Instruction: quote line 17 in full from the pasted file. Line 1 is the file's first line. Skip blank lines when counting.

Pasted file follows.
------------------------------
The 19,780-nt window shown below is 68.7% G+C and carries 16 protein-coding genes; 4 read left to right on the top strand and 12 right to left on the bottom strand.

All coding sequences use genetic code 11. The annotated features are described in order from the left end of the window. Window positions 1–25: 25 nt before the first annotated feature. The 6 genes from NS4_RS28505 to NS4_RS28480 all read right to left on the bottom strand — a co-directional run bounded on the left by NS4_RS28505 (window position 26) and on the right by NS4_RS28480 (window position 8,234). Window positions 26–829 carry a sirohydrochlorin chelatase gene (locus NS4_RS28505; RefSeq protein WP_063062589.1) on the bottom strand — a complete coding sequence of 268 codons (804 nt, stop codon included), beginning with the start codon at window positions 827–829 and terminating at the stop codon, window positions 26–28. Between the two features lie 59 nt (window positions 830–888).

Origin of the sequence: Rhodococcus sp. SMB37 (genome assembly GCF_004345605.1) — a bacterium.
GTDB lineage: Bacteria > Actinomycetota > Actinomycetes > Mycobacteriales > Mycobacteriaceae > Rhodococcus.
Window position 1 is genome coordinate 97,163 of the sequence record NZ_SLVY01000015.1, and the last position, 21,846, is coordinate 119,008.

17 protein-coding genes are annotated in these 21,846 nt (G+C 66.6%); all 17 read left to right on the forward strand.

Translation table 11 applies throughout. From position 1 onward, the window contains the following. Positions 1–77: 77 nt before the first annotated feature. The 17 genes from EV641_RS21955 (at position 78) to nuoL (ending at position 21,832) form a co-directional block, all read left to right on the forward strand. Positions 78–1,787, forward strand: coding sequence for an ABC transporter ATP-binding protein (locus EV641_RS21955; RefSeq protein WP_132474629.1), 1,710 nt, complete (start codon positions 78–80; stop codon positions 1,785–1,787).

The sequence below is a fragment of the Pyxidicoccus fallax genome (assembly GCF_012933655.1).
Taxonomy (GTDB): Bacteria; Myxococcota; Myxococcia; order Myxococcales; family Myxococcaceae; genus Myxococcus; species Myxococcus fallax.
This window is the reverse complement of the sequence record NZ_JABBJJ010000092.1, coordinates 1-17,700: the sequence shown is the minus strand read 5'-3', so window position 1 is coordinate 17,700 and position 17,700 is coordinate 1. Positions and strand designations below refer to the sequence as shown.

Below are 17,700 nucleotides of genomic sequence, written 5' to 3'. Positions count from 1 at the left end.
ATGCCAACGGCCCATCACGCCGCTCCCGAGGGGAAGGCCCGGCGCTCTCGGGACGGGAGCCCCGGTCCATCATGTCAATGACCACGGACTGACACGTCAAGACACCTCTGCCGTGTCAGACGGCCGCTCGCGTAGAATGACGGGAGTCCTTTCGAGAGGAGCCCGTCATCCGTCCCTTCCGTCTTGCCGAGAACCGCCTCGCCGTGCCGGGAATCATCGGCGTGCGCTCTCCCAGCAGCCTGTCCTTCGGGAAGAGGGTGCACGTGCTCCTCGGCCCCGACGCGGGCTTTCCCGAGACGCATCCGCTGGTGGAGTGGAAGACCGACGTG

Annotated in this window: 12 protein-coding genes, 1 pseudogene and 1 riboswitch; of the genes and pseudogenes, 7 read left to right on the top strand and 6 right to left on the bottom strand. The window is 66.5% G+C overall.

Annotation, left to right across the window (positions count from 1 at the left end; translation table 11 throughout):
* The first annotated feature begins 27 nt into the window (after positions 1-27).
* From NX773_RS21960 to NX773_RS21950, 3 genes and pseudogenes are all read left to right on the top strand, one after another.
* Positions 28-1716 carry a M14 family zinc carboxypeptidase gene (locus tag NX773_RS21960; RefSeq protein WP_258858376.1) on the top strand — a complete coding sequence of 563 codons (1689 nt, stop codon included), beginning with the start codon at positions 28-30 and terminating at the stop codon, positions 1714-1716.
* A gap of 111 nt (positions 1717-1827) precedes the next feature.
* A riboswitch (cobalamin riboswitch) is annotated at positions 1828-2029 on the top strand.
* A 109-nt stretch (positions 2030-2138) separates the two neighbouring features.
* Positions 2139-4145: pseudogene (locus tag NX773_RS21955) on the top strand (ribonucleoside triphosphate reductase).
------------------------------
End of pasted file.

* Positions 28-1716 carry a M14 family zinc carboxypeptidase gene (locus tag NX773_RS21960; RefSeq protein WP_258858376.1) on the top strand — a complete coding sequence of 563 codons (1689 nt, stop codon included), beginning with the start codon at positions 28-30 and terminating at the stop codon, positions 1714-1716.